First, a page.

What? Does Woody Boater not know it’s 2018 and we don’t talk that way anymore? I suppose this sort of sexist marketing is a thing of the past. Like 1914. Never mind that the Boatress would agree 100%. This quote is from a 1915 Brochure for the John L. Hacker – Albany Boat Company. Below is some history on the subject from our pals at Hacker Boat Co. And an amazing restoration of one of the Albany boats!
John L. Hacker formed a close working relationship with a Dutch immigrant, Joseph Van Blerck, in about 1906. Van Blerck was a very innovative engine designer. His high horsepower four cycle engines powered many of the early Gold Cup racers. A 1914 Van Blerck Engine Company sales booklet listed all the Hacker boats that had Van Blerck engines, including Kitty Hawk I, Oregon Kid and Cloverleaf.
Early in his career, during less prosperous times, Hacker would seek work where he could find it. In 1914, Hacker teamed up with L.L. Tripp, who was Van Blerck’s eastern sales agent, in Tripp’s Albany Boat Company located at 9th street in Watervliet, New York, a few miles north of the city of Albany. While Hacker was the chief designer there, the company’s boats transformed from traditional round
bottomed launches to hard-chime V-bottom boats.
These were state of the art pleasure boats at the time. So confident was the company in the appeal of their boats that they boasted in their 1914 sales brochure that “…if your lady or ladies are along you may as well commence to figure your bank roll. Ladies are delighted with these boats. Women never did get much pleasure out of boats that were all greasy, dirty and spray wet after a short trip.”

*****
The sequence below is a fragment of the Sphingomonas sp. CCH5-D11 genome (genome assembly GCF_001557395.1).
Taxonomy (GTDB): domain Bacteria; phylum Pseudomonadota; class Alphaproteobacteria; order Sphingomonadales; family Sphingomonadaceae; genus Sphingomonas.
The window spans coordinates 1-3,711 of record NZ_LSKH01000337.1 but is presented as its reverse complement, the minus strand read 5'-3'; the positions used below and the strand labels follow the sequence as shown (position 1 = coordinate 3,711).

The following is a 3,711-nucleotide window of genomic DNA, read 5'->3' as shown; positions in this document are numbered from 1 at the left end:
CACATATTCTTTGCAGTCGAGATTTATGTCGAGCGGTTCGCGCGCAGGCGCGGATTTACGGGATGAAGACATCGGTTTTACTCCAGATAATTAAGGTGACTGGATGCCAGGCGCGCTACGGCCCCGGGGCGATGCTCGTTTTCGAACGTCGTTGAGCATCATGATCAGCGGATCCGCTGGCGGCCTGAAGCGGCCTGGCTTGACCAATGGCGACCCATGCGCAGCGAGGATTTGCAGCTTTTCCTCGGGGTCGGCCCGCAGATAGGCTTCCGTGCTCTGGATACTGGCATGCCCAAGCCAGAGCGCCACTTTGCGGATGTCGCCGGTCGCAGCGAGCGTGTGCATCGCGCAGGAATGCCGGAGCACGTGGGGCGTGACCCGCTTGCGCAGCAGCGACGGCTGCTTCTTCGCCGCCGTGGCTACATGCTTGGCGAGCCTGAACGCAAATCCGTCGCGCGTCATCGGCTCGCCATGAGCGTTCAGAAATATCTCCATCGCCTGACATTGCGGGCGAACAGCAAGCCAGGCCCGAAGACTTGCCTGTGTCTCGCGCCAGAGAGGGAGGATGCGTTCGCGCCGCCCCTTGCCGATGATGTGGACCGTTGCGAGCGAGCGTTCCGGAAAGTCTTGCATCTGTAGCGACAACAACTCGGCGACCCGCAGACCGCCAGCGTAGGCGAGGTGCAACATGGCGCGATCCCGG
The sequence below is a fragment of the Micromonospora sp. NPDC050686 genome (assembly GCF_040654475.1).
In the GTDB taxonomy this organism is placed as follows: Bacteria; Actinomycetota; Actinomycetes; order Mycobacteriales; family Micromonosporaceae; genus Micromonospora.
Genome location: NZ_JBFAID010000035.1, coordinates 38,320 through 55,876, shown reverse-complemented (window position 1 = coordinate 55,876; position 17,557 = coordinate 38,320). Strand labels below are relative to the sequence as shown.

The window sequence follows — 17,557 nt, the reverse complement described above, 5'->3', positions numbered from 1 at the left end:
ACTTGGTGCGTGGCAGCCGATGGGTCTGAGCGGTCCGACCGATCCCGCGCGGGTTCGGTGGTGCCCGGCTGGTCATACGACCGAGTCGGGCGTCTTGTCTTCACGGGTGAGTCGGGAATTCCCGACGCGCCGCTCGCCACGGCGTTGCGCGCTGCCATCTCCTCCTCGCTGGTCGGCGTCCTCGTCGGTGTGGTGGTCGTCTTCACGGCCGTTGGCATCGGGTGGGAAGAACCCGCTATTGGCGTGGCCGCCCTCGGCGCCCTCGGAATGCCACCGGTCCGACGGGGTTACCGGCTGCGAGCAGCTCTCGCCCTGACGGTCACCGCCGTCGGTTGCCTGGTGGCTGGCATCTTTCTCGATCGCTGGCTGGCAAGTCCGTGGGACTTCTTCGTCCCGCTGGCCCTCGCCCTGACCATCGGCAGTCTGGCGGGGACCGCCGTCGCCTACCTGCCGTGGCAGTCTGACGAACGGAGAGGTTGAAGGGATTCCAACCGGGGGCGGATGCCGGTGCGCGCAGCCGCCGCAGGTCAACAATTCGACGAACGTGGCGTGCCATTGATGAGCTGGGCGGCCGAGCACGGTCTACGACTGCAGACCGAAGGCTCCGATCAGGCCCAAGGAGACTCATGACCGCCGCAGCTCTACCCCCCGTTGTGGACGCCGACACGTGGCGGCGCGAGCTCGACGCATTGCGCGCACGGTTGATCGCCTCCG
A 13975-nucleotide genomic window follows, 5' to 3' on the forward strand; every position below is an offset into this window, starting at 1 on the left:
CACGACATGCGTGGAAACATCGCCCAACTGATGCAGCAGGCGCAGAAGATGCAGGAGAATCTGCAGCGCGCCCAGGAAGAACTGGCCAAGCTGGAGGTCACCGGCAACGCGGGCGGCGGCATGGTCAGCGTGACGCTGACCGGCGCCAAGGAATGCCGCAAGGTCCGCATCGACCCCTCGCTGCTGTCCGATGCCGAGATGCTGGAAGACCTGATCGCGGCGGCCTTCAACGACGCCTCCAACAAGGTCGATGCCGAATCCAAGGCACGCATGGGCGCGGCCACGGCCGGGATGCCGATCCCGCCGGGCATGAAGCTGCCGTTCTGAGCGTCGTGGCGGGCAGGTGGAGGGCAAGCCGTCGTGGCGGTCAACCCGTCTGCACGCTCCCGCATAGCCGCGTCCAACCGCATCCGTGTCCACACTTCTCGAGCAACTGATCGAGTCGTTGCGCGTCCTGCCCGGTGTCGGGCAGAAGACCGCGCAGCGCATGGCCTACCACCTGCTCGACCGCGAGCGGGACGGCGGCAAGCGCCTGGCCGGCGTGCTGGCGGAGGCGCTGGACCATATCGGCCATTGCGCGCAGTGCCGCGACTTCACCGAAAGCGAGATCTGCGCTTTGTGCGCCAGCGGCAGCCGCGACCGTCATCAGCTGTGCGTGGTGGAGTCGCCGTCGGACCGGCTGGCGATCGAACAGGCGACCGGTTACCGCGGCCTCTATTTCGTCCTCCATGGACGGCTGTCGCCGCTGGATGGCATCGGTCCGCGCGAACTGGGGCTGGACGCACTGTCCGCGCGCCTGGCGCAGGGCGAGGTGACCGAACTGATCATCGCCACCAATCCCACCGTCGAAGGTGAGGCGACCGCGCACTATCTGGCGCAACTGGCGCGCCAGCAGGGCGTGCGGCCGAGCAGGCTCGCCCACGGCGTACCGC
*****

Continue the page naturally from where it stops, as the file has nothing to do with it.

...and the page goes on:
The John L. Hacker-Albany Boat Company relationship was short lived. It lasted little more than a year. Below is a wonderful restoration done this summer and is now featured for sale on the Hacker Craft Website. HERE.
The craft is a 32’ Albany brand model, a hard-chine split-cockpit runabout, built by The Albany Boat Company, a precursor to The Hacker Boat Company. It was designed by John L. Hacker and Elliott Gardener. It is one of two remaining such models.
LOA: 32′ Beam: 7′ 6″ Built: 1923-6 Original Power: 6-cylinder Sterling Dolphin Current Power: Scripps 208 Abstract:
It has had at least one previous major restoration, including substantial material replacement, and some details appear to have been altered. The engine is not original to the model but is period correct and is itself a very rare item.
Albany Boat Company boats were expensive, well-thought-of and considered a premium brand. The company ceased operations in 1932.